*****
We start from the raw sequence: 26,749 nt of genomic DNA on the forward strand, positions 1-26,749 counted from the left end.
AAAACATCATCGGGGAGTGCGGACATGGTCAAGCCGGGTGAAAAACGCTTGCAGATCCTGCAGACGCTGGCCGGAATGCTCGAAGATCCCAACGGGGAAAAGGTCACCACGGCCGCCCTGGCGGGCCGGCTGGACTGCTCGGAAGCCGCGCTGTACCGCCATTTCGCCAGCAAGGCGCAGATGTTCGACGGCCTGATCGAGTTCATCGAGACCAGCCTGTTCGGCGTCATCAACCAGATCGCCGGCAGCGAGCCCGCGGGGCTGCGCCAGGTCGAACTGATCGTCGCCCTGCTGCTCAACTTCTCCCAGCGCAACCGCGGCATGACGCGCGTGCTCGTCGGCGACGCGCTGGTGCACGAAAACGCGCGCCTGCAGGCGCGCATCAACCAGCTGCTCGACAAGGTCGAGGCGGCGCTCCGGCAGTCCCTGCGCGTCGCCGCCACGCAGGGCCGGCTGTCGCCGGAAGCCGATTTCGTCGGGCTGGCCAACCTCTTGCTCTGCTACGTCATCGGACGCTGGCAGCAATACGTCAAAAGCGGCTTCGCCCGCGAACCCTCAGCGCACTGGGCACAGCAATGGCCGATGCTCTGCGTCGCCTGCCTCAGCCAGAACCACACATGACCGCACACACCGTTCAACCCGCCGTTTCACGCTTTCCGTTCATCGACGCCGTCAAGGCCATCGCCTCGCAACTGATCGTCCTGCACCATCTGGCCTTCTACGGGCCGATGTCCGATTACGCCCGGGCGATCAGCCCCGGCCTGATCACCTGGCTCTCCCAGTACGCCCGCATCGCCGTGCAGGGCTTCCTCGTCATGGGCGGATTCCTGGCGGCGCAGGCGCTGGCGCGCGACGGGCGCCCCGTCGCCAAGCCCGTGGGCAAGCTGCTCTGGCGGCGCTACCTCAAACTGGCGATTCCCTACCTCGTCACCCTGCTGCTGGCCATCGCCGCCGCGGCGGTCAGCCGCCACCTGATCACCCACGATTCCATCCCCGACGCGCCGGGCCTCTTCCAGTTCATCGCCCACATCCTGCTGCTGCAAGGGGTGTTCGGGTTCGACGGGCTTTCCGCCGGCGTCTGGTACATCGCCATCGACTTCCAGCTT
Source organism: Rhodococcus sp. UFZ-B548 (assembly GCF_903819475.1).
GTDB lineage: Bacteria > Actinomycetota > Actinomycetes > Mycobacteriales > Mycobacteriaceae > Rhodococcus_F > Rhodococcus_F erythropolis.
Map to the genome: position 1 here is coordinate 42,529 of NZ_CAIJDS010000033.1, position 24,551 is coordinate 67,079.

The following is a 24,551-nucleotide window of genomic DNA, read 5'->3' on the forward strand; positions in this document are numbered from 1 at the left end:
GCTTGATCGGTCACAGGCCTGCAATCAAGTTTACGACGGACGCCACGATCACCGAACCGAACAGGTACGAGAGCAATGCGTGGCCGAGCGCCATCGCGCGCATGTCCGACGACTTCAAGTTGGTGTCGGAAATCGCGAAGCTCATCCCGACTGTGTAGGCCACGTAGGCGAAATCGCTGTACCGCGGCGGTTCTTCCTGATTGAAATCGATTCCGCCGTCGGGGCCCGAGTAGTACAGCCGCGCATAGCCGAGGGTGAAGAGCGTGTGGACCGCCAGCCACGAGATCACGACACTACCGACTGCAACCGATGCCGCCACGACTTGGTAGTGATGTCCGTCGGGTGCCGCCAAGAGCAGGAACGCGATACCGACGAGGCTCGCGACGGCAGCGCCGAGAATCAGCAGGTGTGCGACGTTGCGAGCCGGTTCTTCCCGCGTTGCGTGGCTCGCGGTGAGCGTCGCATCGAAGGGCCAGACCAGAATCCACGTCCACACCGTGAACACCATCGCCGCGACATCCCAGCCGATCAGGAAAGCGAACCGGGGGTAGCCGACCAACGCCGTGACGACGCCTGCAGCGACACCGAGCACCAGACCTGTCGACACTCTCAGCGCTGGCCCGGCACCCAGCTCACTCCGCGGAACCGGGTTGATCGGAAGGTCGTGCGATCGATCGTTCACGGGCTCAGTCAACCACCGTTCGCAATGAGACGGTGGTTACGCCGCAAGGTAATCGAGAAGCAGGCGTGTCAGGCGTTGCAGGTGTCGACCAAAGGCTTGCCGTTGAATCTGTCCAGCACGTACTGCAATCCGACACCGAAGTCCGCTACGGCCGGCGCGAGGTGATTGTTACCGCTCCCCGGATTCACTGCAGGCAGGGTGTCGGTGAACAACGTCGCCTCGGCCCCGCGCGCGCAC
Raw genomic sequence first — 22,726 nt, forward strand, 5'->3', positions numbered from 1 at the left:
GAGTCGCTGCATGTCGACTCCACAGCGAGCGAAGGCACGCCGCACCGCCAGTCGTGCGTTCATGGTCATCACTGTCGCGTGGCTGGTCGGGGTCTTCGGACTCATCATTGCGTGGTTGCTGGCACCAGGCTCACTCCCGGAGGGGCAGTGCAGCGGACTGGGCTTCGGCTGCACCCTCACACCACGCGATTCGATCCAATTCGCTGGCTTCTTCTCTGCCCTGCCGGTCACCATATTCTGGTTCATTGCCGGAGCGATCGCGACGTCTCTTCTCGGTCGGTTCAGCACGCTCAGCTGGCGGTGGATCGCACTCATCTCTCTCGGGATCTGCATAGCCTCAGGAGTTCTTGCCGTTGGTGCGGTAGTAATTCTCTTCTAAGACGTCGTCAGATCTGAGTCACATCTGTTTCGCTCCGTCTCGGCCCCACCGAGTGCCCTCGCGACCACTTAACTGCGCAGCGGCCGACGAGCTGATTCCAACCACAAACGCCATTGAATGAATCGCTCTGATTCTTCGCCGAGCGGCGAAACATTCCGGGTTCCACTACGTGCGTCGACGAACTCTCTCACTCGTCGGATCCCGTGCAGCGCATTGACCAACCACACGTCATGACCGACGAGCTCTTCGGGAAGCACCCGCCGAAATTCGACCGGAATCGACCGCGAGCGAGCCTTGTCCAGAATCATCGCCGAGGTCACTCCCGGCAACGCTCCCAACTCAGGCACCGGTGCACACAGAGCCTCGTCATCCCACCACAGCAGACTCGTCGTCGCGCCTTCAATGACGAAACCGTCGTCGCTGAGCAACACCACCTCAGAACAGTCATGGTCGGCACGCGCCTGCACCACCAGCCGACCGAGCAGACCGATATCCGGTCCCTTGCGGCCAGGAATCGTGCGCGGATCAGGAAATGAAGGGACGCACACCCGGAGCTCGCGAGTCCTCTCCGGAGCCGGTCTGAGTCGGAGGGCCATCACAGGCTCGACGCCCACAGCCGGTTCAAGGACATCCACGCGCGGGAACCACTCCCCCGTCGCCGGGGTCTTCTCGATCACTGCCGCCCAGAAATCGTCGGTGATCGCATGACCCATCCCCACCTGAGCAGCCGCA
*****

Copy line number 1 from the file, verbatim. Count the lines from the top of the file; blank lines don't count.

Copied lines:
We start from the raw sequence: 26,749 nt of genomic DNA on the forward strand, positions 1-26,749 counted from the left end.